A man explains to Afghan Attorney General Farid Hamidi that he was cheated out of his family land by powerful people. (Pamela Constable/The Washington Post)

All day long, a line of Afghans waited outside Farid Hamidi’s office, clutching sheaves of tattered legal papers they had brought to other officials in the past. They had heard that Afghanistan’s new attorney general was an honest man, willing to listen to anyone, so they had gathered up their fading hopes for justice and taken a number outside his door.

Their cases ranged from petty to tragic. A weeping woman in a blue burqa begged Hamidi to stop some neighbors from harassing her daughters. A despondent farmer in a stained tunic pleaded for leniency for his son, a former police officer, who is in prison facing a death sentence. He said the son was forced to confess to a murder committed by his superior officer, who was in love with a woman and killed her fiance on their wedding night. 

Hamidi, 49, a scholarly man with a shock of gray hair, listened gravely to each entreaty last Monday, often asking for more details or pausing to consult several assistants. Sometimes he signed a legal order or promised to review the matter. Other times he explained apologetically that there was nothing he could do to help.

“I have been pursuing this case for 16 years, going from one office to another. You are my last hope,” said Mohammed Sarwar Akbar, 57, a rural district official carrying a satchel full of documents. He said his brother had been killed long ago and the murderer had been released from prison due to political pressure. “This man should not be free,” he said. Hamidi agreed to look into it.

The weekly public access session, which Hamidi instituted after taking office in June, is part of a campaign to boost public confidence in a justice system that has long been criticized as slow, corrupt and heavily politicized. President Ashraf Ghani has made this issue a centerpiece of his reform agenda, and his choice of Hamidi, a former human rights activist, was widely praised and unanimously approved by parliament.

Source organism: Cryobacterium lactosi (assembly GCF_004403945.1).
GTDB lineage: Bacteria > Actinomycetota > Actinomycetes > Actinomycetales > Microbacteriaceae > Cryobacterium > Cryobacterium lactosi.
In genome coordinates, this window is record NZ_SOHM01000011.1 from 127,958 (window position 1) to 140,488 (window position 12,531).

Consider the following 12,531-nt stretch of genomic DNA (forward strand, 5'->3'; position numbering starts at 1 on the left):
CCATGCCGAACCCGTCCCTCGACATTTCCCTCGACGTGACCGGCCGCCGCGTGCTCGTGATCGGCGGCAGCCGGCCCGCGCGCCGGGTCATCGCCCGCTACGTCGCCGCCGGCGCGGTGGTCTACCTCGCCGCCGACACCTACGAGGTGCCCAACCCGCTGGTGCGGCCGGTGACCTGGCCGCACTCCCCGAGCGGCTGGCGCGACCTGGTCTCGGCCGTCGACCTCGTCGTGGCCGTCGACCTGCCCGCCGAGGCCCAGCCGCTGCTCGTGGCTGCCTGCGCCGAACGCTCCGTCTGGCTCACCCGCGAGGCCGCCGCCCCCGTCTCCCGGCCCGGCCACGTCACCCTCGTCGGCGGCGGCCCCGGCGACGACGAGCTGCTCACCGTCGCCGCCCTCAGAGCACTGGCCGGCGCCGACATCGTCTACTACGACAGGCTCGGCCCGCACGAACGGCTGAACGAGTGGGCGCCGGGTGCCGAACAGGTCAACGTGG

At conferences and on his official website, Hamidi often says his highest priorities are attacking corruption and ensuring that all Afghans have access to justice. He has replaced scores of prosecutors across the country, and two weeks ago he inaugurated a new anti-corruption justice center, with a team of investigators and prosecutors to pursue high-level cases of fraud and bribery. . 

“The future of Afghanistan is at stake because of corruption. If we don’t act against it, we won’t be able to bring peace, stability, security or rule of law,” Hamidi said in a recent interview. “We are building a machine that has public support and strong political will. I will be accountable, transparent and committed to this mission.”

A former official of the Afghan Independent Human Rights Commission, Hamidi said he was persuaded to take the job by Ghani, who called him at 6 a.m. last spring in Boston, where he was finishing a master’s degree at Harvard’s John F. Kennedy School of Government. “The president told me, ‘I need you and your country needs you.’ Three days later, I was in Kabul,” Hamidi said.

Still, many observers remain skeptical that Hamidi will be able to penetrate the web of corruption in Afghanistan, where a generation of conflict empowered armed strongmen and a decade of foreign-funded projects has created vast opportunities for stealing. Jobs in law enforcement are widely viewed as opportunities for extortion, and powerful men in dark-windowed SUVs break the law with impunity.

Many of the cases that came before Hamidi last Monday had a common theme of abuse and de facto power wielded by wealthy or well-connected Afghans who flout the law — often in cahoots with corrupt officials. The individual stories hinted at a far wider and deeper problem that previous justice ministers and top prosecutors have been unable or unwilling to tackle.

Hajji Hayatabullah, 53, a community leader from Kabul, said he had come on behalf of several hundred residents who had been robbed of their land by a group of wealthy young men with guns and close ties to powerful members of Parliament. He said he had been to numerous other officials to complain but had come away empty-handed.

“One agency put out an arrest order, but the district police officer ran away,” Hayatabullah said. “These are mafia people. They have weapons and ride around in Land Cruisers with no license plates, and they do what they want. Nobody can stop them.” 

Hamidi agreed to review the case, and he has repeatedly stressed that under his new authority, no one in Afghanistan will be above the law. His team of eager young prosecutors is slated to set up the new anti-corruption unit in a heavily guarded compound on the outskirts of the capital. But so far, they have yet to go after any really big fish, and commenters on social media warned that Hamidi is taking on a monster.

“You are a very qualified person for this job and we wish you all the best,” one Afghan tweeted, listing a litany of common abuses, from legislators who drive untaxed luxury vehicles to terrorists who bribe their way out of prison. He strongly urged Hamidi to give polygraph tests to all judges and prosecutors. “Hope this is a good start and you will do some work and not get corrupted like the others,” he added. “Good luck.”

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